Ferraro: We do more than 80 on-demand rides a day and we always need backups. I’m continuously making friends with our local affiliates and making sure if we need anything that they're there to help if we break down and have backup. You really must work well together. Things happen. It doesn't matter what company and who you are, you will break down and you need a backup plan.
Q: My biggest issue is when I call my affiliate to get a rate and I specifically ask for an all-inclusive rate, and then get the bill and it is nothing what was quoted to me. I'm talking about straight airport transfer, no wait time or anything like that. Why was I not given that all-inclusive rate when that's what I asked for?
Ferraro: A lot of operators are doing that, and my backup is I make it in writing. I'm going to call you on the phone and our lines are always recorded, but I want it from your email so after the ride, this is what you quoted, this is what we're doing. I personally put all-inclusive, everything. You must type it out because some people just still don't do it. All-inclusive includes gratuity.
Nguyen: When you're doing something like that, you should ask them to send the confirmation with the rates inside. Just to protect yourself, take the extra step and reply, "I'm confirming this all-inclusive rate at this rate." Then tell them, "Please reply for confirmation." If they don't, then I would just keep getting on them until they do it. If we give you this all-inclusive rate, we're going to honor that rate. We have recorded calls and confirmations. But given a situation like the client was 30 minutes late, my staff is trained to give you a phone call to let you know, "This client was late, they were on board at this time." Again, you'll get that confirmation letting you know they were on board at this time before we charge you.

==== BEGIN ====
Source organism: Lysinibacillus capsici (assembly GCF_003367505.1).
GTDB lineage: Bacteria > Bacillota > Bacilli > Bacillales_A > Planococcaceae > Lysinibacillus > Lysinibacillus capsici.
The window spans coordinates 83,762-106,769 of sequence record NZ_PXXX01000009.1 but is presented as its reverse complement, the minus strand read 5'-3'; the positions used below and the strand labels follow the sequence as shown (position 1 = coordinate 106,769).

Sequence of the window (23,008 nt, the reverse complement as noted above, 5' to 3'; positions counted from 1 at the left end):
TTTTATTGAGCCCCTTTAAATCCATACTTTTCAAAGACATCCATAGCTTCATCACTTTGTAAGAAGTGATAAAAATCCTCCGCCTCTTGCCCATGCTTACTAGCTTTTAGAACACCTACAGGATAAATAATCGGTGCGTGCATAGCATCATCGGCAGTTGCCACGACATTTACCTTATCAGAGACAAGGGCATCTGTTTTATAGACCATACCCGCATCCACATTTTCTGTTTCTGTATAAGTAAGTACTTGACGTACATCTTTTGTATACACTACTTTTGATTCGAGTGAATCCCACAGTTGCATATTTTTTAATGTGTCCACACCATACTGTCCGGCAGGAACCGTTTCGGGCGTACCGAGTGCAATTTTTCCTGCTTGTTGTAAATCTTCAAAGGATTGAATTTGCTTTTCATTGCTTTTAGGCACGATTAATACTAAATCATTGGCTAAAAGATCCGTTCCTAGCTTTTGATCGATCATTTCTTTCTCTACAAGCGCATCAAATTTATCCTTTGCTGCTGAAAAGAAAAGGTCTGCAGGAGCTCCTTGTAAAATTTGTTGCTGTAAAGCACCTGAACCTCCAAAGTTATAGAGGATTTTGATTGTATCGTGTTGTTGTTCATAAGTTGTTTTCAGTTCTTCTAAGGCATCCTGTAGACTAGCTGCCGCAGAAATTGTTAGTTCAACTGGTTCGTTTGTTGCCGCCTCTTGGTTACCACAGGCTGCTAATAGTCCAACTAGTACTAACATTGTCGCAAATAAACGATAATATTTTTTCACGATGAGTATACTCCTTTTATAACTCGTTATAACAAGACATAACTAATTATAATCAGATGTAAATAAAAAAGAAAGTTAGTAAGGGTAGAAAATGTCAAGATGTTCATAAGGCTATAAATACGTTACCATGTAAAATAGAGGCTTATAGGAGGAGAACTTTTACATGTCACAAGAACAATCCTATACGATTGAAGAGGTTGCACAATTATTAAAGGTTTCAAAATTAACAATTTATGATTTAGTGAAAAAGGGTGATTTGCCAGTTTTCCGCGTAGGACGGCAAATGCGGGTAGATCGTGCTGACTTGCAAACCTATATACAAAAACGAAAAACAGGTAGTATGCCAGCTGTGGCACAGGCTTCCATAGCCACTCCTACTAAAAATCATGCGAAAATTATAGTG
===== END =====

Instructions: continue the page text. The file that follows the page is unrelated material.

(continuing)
Vargas: I believe when you've built a relationship with an affiliate, as operators we need to ensure we've done our jobs. Because if you build that relationship with that affiliate, there's a trust factor. If there was a mistake, if it was maybe a new person in your office who messed up for whatever reason, be sure to put in a phone call and say, “I spoke to Mike and he said it was 140 all-in,” so we can correct the issue. These things can happen.
Originally posted on LCT Magazine